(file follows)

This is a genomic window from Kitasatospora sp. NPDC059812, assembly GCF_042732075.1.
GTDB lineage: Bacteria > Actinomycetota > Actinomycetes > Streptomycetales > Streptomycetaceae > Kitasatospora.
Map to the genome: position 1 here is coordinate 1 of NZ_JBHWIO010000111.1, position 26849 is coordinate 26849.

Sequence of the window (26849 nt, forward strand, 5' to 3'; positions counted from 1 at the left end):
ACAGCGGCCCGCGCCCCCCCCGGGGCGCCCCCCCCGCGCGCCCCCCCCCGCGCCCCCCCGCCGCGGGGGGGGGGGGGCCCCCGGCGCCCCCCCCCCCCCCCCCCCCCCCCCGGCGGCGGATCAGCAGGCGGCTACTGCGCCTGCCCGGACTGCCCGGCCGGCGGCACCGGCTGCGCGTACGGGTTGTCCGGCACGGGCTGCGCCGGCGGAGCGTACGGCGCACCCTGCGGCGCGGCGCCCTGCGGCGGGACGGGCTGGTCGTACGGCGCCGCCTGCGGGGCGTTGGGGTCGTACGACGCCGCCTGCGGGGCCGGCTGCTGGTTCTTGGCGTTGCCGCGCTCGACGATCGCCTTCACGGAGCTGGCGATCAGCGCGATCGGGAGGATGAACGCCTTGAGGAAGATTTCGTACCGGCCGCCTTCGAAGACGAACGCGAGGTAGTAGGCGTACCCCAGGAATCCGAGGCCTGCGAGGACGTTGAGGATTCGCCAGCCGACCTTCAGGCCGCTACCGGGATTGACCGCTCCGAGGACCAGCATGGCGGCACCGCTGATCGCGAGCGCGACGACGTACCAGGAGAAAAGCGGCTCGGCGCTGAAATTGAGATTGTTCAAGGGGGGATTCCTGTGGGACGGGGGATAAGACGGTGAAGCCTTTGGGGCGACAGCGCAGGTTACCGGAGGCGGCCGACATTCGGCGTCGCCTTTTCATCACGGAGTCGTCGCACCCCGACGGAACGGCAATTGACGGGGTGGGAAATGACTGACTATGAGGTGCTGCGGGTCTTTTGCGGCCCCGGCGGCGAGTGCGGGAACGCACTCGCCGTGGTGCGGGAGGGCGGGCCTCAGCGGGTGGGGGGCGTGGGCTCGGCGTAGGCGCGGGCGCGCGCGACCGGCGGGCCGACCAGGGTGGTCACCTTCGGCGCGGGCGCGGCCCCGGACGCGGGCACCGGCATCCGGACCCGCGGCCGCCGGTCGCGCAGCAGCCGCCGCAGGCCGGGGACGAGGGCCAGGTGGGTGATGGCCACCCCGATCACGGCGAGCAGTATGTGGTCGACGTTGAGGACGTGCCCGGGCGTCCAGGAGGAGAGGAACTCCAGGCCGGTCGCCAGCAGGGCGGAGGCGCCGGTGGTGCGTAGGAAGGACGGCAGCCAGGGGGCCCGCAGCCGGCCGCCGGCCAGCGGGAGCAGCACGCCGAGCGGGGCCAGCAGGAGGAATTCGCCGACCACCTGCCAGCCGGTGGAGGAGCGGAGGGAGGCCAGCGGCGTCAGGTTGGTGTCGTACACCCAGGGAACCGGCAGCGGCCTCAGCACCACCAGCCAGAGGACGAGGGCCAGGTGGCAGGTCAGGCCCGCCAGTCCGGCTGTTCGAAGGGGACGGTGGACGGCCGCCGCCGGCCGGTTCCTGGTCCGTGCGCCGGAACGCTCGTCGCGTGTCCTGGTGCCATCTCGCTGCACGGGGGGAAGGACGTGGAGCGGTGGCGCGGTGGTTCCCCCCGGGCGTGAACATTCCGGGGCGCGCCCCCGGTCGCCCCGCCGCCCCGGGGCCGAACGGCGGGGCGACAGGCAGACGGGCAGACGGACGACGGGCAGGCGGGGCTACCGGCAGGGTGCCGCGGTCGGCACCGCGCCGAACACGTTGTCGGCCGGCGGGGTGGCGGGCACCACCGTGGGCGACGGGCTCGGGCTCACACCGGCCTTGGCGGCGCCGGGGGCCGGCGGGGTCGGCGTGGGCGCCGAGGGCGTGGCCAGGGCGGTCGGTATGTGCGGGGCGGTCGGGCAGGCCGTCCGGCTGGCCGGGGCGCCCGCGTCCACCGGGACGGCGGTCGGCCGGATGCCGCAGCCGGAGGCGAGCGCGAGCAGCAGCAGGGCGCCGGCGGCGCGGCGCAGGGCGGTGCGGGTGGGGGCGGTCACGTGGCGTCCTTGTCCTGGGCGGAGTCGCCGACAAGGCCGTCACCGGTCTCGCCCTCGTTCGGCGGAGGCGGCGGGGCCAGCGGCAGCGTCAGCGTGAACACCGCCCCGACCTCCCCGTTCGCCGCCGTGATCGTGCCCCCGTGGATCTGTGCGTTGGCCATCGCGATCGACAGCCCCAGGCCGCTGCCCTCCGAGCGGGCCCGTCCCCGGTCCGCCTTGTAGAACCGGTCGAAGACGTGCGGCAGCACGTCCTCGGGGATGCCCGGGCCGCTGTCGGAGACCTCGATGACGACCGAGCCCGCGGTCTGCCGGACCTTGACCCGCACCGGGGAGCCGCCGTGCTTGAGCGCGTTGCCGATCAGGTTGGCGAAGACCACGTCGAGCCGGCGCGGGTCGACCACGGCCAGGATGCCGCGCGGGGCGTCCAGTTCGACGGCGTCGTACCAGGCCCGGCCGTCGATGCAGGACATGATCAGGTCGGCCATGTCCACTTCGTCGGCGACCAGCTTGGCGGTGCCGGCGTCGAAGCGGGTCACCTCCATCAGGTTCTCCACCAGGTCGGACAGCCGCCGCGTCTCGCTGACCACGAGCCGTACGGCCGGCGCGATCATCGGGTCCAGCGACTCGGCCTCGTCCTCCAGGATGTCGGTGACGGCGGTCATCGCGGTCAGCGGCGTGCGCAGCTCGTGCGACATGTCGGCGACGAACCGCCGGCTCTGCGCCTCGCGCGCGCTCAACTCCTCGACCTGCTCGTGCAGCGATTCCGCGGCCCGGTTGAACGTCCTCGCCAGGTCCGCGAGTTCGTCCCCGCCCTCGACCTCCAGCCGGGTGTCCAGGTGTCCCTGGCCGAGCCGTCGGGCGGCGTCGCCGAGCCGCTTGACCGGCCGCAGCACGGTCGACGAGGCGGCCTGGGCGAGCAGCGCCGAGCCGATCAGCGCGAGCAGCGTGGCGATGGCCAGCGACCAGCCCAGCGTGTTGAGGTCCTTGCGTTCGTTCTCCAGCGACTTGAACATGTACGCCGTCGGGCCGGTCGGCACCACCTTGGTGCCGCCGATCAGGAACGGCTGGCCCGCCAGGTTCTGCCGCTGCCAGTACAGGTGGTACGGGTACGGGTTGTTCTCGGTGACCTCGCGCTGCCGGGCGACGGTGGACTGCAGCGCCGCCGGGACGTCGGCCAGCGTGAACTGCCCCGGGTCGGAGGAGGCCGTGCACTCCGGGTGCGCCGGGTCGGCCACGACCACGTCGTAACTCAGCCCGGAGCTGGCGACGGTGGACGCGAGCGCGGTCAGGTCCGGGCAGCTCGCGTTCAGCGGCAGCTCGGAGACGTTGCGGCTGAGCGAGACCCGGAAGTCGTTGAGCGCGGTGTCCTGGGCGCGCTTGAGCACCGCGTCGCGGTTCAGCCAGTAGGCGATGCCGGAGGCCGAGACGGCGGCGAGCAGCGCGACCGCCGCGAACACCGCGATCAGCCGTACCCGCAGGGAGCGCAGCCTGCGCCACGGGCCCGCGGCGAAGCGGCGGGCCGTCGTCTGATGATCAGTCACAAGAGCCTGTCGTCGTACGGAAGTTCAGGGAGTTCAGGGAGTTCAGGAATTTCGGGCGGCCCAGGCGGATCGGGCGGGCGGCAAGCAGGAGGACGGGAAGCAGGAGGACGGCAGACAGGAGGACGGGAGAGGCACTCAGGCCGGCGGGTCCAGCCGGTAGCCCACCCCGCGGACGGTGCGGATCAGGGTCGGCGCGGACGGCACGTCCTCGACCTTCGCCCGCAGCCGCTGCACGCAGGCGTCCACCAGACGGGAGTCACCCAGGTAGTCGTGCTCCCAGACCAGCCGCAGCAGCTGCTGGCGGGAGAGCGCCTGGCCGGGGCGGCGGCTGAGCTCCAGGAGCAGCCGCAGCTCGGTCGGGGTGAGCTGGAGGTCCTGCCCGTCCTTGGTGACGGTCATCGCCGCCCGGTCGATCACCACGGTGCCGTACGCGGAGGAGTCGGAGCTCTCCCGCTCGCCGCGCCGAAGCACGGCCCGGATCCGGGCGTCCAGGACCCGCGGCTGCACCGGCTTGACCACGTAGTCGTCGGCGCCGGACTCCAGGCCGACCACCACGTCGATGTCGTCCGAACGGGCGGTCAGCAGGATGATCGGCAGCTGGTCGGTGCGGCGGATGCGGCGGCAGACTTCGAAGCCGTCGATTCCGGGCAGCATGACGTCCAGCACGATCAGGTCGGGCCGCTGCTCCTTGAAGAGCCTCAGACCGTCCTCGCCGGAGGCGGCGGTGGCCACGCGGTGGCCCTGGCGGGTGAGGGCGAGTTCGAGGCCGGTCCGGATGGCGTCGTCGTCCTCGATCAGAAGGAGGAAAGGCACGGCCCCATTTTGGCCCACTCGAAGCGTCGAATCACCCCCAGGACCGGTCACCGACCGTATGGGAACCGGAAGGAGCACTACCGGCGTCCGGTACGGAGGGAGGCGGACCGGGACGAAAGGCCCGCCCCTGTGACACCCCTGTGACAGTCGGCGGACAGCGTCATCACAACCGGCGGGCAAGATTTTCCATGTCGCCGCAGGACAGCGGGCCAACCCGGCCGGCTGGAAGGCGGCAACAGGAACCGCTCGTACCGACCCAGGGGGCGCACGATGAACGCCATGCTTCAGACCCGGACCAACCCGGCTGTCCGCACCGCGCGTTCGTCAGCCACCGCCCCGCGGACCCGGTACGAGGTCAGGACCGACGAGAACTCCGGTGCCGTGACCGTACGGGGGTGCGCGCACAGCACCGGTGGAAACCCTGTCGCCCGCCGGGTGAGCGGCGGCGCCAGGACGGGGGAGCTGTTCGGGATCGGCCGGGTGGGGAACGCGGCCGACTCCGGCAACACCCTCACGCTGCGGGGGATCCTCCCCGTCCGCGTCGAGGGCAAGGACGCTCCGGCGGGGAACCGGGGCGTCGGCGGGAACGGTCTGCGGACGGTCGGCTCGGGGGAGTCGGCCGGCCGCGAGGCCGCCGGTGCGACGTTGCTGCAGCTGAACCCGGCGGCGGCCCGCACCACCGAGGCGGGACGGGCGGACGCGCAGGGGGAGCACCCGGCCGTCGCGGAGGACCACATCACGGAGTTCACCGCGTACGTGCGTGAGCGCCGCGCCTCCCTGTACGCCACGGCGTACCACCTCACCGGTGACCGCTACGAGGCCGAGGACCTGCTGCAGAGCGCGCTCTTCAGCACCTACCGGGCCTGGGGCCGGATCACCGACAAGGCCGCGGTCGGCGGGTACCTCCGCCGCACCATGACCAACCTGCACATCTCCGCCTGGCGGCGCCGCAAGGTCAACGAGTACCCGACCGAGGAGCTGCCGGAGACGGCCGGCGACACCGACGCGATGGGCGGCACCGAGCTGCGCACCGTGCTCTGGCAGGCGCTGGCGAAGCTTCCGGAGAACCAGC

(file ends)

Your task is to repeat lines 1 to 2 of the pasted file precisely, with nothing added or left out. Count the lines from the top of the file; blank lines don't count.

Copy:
This is a genomic window from Kitasatospora sp. NPDC059812, assembly GCF_042732075.1.
GTDB lineage: Bacteria > Actinomycetota > Actinomycetes > Streptomycetales > Streptomycetaceae > Kitasatospora.